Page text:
The international agency that manages the fishery on the high seas has done such a miserable job of protecting fish stocks that it needs to introduce a moratorium on the controversial practice of trawling, according to a report released yesterday
Greenpeace will ask the Canadian government to impose a temporary ban on the disputed fishing method, claiming it has depleted fish stocks and destroyed their habitats with its massive nets that sweep along the ocean floor.
The appeal comes amidst assertions that the Northwest Atlantic Fisheries Organization, which determines quotas in international waters, has managed the resource so poorly that many fish species are under moratoriums while member countries that violate fishing regulations continue to go unpunished.
“NAFO has been responsible for managing one of the richest areas of biodiversity in the fisheries for the last 20 to 25 years and has basically failed miserably,” Karen Sack, a Greenpeace lawyer and co-author of the 21-page report obtained by The Canadian Press, said from Washington before its release.
“It needs to change significantly and change now in order to responsibly manage those resources so there are fish for the future.”
Sack said that NAFO, which was formed in 1979, has adopted such weak conservation and management practices that as of 2005, 10 of the fish stocks under its jurisdiction have been so overfished that moratoriums have been placed on them.
Part of that is due to trawling, which involves dragging a large net over the sea floor and picking up everything in its wake while shearing off corals and sea mounts, or underwater mountains.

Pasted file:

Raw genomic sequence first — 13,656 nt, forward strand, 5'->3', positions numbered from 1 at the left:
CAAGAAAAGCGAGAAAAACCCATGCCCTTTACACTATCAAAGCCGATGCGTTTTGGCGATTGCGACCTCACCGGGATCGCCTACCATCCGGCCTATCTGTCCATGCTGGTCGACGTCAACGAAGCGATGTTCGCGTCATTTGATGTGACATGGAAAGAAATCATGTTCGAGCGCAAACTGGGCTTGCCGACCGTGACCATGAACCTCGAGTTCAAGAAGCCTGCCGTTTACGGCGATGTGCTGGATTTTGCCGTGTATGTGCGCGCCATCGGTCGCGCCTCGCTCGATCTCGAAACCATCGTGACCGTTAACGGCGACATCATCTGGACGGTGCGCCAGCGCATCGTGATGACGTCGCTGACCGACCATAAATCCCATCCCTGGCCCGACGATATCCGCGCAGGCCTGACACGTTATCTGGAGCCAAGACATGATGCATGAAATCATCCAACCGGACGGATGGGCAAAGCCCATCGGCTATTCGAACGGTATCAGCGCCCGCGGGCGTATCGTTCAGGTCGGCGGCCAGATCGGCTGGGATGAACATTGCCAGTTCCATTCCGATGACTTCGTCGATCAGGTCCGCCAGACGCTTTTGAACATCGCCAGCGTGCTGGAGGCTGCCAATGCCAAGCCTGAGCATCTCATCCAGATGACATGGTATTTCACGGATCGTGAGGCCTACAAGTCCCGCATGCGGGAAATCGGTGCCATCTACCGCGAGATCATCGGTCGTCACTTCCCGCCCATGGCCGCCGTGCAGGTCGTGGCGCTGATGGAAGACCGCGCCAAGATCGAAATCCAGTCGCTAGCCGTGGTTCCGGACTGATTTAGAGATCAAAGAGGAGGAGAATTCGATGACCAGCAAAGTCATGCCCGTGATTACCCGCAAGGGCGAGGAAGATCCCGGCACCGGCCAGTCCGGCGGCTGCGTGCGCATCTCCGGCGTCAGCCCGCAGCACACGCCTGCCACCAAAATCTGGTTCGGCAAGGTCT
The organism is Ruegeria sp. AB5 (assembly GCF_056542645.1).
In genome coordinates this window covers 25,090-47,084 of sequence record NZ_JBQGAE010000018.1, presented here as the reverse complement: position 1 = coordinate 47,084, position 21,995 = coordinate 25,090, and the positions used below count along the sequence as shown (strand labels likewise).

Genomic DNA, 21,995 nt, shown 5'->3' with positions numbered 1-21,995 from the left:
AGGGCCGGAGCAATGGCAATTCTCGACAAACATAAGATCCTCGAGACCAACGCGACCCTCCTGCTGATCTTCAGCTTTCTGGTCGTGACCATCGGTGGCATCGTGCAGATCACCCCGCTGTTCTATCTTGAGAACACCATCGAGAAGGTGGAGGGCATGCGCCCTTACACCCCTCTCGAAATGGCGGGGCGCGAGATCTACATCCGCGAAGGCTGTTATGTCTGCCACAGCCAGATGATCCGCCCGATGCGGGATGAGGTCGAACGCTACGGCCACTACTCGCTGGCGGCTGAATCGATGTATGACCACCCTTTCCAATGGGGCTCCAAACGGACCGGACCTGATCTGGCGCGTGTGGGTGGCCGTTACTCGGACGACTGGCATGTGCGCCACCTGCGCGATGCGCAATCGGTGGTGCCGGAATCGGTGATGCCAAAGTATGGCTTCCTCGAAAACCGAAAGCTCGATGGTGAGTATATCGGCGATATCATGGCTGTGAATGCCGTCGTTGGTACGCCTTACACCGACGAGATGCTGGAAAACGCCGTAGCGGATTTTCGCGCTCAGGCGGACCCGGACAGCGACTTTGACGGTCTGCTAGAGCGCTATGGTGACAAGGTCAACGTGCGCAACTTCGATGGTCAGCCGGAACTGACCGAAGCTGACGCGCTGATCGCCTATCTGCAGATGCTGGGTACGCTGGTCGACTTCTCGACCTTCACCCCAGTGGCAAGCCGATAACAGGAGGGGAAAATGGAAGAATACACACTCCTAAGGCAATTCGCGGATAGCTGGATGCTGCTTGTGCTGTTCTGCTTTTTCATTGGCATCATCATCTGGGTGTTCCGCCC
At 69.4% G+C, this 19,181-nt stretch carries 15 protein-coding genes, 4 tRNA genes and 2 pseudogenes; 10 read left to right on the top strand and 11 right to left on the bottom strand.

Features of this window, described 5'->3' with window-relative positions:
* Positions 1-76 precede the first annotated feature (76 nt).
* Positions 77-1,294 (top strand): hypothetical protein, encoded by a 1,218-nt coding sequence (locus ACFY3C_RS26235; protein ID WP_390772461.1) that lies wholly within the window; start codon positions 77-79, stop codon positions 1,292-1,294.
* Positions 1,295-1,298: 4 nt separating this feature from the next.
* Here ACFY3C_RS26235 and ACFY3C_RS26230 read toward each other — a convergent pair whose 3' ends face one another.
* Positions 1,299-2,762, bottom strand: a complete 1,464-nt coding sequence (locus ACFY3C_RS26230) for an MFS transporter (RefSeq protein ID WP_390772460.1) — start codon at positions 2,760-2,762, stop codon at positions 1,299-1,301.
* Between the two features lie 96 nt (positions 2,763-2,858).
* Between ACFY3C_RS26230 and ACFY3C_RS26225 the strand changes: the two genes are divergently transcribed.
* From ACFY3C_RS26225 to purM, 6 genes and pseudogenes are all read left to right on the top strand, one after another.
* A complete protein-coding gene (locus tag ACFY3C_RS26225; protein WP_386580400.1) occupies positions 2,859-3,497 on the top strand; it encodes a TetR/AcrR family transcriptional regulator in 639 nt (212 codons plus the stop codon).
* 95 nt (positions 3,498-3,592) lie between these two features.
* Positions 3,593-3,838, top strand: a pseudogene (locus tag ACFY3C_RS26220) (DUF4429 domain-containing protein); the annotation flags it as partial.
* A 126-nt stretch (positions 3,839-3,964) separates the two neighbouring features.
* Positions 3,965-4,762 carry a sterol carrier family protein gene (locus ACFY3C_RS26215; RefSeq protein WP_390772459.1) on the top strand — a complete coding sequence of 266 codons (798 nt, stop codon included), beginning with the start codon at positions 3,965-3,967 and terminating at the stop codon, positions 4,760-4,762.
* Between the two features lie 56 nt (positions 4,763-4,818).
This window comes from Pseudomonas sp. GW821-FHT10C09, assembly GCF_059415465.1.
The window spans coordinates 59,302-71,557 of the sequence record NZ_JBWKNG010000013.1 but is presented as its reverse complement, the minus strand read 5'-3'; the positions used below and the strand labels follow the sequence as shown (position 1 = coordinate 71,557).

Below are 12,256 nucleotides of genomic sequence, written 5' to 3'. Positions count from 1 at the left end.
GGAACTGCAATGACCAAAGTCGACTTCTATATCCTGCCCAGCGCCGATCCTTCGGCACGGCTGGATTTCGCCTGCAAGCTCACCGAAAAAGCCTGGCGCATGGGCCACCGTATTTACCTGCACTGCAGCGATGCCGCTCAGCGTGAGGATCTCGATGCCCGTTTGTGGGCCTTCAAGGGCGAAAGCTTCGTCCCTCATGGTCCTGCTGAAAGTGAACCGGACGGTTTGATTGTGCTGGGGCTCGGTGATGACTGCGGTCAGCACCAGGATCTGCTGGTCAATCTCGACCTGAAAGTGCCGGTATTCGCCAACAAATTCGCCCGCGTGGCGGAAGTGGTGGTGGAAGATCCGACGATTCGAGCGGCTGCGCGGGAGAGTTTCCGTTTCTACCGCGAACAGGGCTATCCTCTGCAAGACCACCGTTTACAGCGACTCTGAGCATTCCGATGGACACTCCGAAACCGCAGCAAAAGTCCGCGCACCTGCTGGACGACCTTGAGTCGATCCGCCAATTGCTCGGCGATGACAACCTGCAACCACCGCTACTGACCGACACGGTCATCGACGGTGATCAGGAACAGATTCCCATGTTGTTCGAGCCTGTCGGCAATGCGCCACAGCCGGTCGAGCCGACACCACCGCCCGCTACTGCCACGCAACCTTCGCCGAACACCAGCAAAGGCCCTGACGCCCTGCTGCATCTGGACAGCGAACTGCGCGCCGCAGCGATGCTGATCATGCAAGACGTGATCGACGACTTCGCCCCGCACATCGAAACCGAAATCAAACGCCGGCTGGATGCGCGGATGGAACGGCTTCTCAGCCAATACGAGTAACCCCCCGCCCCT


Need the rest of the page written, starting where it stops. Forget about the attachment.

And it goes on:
Marine conservation groups have been lobbying for years to have an international moratorium put in place, but only a few countries have restricted the activity.
“If we wait for the international agencies to move on their own to protect these sea mounts, there’ll be nothing left,” said Mark Butler, a marine specialist with the Ecology Action Centre in Halifax.
“And 10 years from now, we’ll put in some international regime to protect them but so much of it will be gone. It’s a total, utter tragedy.”
Greenpeace plans to send a vessel to the nose and tail of the Grand Banks off Newfoundland on Monday to document the effects of trawling in waters outside the 200-mile limit.
Observers will monitor what is pulled up in the nets and thrown over as bycatch – species other than what is being fished for.
The group will report its findings when its vessel, the Esperanza, returns to Halifax.
“What we’re out there to prove is that it is a destructive fishing method and that untold amounts of deep sea life is being destroyed as well as the fisheries, which are being made unsustainable through this fishing practice,” said Sack.
“We believe this moratorium is urgent and should be put in place this year and we are concerned the Canadian government is not taking a proactive role as a steward of the deep ocean,” she said.
The group also says NAFO, which manages an area where about 60 per cent of the world’s trawling takes place, has to become more transparent in its decision-making and crack down on countries that defy fishing regulations.
The report claims that the organization has become so toothless that it has little power to control countries that are scooping up more fish than they are entitled to, and are fishing stocks that are under moratoriums.
In the last decade, Canada, one of the oldest members in the group, has issued 319 citations for illegal fishing against European member vessels, but has produced only 24 convictions, the document states.
It says the group is “plagued by overfishing and misreporting by members because of a disregard for quotas and other regulations.”
It says NAFO has no effective means of eliminating illegal fishing, and sets its catch allocations based on politics rather than scientific advice.